London WC2E 8LU
Publication Date: December 22, 2016
Paperback, 357 pages (also available as a Google eBook)
Description from Transaction Publishers:
When his book Mainstream and Margins was published in 1983, Peter Rose’s writings on American minorities and those who studied them painted a vivid picture of what life was like in America for Jews, Blacks, and other minorities in the United States. Now, a third of a century later, he revisits the topic, with sixteen new chapters, in addition to seven from the original edition.
Newer content covers immigration and American refugee policy; reexamines the term “model minority,” first used to describe Jews, but now applied to Asian Americans; and the resurgence of nativism both in regard to new migrants from Latin America and to the growth of Islamophobia since the 9/11 attacks. Rose also reassesses what is still one of the most controversial documents about race and class ever written, Daniel Patrick Moynihan’s “The Negro Family: A Case for National Action.”
Rose writes about other authors who have addressed many of the principal concerns of this book, ranging from novelists Tom Wolfe and Harper Lee to sociologists David Riesman, Robin M. Williams, Jr., and William Julius Wilson. Historical tensions between Jews and African Americans and debates about “liberal” vs. “corporate” pluralism seen from the perspective of both whites and non-whites are also discussed in this seminal volume by a master on the subject.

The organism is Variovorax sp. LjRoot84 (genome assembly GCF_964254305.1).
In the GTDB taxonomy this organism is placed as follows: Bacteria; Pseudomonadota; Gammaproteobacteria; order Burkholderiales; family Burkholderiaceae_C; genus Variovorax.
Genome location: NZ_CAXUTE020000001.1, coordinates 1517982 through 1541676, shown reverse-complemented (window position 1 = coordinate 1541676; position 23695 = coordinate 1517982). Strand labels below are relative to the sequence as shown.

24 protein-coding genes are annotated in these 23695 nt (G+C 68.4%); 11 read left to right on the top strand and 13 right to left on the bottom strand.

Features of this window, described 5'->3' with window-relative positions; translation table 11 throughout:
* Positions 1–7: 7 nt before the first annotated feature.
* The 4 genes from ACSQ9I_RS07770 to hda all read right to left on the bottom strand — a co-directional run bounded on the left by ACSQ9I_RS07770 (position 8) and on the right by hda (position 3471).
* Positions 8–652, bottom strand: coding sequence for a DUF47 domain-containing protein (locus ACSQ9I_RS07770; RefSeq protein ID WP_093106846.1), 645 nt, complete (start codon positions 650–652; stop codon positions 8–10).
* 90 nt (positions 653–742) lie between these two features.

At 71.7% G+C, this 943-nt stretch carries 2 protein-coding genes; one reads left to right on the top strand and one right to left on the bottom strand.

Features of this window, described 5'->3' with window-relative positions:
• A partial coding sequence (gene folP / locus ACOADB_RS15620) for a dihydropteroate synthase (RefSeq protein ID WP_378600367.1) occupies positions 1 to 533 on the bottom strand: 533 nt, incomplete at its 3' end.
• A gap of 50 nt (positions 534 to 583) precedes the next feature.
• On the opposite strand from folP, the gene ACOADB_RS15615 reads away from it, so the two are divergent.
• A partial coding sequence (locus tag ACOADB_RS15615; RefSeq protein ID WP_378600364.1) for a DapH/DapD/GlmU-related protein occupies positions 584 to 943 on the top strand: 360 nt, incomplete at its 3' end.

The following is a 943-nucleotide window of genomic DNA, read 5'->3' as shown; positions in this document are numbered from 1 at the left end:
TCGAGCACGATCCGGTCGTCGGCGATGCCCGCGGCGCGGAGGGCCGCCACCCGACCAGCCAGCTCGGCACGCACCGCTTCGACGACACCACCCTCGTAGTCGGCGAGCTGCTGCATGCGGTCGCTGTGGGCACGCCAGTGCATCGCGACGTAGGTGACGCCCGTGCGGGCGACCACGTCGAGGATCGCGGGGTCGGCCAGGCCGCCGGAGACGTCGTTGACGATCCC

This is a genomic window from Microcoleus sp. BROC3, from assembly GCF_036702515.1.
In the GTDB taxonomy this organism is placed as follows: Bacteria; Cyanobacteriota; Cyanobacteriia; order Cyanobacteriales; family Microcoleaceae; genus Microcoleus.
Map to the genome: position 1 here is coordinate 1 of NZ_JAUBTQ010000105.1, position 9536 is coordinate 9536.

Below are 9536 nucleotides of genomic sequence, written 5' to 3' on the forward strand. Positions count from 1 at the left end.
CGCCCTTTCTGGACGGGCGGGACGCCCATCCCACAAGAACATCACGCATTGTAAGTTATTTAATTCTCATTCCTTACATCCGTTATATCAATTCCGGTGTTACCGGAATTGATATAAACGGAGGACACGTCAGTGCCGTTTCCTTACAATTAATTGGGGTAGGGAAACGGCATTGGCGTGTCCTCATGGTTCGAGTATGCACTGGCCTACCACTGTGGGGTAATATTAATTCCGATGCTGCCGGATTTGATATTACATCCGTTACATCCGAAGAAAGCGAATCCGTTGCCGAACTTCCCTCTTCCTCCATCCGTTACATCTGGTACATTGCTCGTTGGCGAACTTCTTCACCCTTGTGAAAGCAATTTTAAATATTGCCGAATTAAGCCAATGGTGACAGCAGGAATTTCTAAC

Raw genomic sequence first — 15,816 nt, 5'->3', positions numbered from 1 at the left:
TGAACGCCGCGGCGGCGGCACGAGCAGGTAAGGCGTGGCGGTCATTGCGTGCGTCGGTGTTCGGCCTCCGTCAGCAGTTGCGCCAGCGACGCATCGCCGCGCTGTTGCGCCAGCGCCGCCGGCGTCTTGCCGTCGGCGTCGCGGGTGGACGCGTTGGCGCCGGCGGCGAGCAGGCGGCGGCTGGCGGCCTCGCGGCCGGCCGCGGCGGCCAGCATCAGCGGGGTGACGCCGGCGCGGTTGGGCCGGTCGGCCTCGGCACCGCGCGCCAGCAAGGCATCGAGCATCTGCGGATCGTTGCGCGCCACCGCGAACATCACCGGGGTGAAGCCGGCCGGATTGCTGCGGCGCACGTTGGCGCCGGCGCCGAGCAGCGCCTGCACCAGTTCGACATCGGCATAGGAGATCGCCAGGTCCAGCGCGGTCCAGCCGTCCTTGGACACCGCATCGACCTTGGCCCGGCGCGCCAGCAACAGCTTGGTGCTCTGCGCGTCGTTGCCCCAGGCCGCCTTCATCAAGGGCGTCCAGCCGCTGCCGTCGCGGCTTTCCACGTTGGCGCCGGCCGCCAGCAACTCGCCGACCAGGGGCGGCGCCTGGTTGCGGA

Reviews of Mainstream and Margins Revisited
“Reading Peter Rose’s new edition of Mainstream and Margins, 33 years after its initial publication, was, for me, as disorienting as it was edifying. Edifying because few have ever commented so insightfully on America’s complicated and variegated ethnic/racial heritage as Rose; disorienting because I cut my teeth on some of his earliest writings while a very green graduate student back in the early 1970s. To rediscover his distinctive voice now, but this time speaking with as much authority and insight on contemporary issues as he did in the second half of the 20th century, is as wonderful as it is improbable.”
—Doug McAdam, Ray Lyman Wilbur Professor of Sociology, Stanford University and former Director of the Center for Advanced Study in the Behavioral Sciences